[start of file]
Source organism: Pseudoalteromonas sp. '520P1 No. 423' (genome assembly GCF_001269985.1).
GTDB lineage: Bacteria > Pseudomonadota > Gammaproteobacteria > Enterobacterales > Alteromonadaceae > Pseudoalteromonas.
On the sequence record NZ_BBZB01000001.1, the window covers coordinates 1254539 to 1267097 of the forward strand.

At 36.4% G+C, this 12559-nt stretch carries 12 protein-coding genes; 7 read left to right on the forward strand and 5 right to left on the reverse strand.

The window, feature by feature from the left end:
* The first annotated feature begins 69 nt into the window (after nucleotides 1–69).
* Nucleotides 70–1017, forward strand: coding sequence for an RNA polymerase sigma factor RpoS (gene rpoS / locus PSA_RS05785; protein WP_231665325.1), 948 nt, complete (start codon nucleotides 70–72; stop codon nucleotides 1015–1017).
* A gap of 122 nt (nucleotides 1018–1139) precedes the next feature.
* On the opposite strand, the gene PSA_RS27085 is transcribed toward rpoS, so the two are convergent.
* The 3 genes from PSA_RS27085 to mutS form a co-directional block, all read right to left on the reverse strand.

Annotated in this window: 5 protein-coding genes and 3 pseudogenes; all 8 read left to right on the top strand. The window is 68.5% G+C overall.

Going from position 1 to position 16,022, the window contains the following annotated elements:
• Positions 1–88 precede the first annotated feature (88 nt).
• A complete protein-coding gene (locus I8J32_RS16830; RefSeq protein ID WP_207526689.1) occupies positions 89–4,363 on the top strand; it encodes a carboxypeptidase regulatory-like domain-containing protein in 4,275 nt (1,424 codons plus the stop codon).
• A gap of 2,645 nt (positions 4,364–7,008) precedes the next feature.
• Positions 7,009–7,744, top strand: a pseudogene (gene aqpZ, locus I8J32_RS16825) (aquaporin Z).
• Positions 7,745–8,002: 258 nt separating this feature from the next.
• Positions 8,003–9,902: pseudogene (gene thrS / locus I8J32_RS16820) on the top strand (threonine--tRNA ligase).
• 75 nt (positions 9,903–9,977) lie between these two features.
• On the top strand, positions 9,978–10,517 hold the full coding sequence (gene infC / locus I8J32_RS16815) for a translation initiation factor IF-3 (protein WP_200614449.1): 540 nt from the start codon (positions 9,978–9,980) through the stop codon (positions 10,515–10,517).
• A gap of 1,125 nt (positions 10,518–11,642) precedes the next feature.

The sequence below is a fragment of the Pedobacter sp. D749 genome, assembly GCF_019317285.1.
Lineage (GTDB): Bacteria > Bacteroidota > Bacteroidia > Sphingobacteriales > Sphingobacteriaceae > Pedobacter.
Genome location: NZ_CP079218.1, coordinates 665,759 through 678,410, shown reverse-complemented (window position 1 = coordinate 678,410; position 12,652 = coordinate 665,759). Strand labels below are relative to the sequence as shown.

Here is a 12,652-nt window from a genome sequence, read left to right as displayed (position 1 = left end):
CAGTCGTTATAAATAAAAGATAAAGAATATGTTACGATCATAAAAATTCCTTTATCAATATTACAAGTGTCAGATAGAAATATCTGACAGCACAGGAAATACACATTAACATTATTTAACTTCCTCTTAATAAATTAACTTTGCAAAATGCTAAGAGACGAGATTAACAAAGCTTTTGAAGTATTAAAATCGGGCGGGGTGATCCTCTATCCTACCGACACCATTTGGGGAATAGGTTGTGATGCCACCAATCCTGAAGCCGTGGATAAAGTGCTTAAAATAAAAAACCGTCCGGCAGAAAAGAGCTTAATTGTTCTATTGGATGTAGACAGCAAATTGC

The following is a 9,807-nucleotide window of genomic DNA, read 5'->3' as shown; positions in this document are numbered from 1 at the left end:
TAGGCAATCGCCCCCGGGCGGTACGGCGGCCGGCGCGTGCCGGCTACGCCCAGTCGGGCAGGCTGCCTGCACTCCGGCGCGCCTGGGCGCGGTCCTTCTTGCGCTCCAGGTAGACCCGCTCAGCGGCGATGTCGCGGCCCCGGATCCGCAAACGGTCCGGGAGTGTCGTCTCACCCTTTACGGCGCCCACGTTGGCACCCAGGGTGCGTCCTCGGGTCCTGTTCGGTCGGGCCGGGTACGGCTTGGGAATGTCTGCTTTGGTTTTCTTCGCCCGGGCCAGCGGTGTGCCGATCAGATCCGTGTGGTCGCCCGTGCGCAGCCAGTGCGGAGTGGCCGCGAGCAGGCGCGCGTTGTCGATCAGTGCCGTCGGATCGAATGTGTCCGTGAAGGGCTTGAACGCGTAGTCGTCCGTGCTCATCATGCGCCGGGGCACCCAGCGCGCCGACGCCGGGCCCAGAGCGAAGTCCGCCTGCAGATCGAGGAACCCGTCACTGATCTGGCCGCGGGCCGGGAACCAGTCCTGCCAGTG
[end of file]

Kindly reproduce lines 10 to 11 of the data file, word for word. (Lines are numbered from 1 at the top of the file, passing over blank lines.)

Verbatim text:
* The 3 genes from PSA_RS27085 to mutS form a co-directional block, all read right to left on the reverse strand.

Annotated in this window: 5 protein-coding genes and 3 pseudogenes; all 8 read left to right on the top strand. The window is 68.5% G+C overall.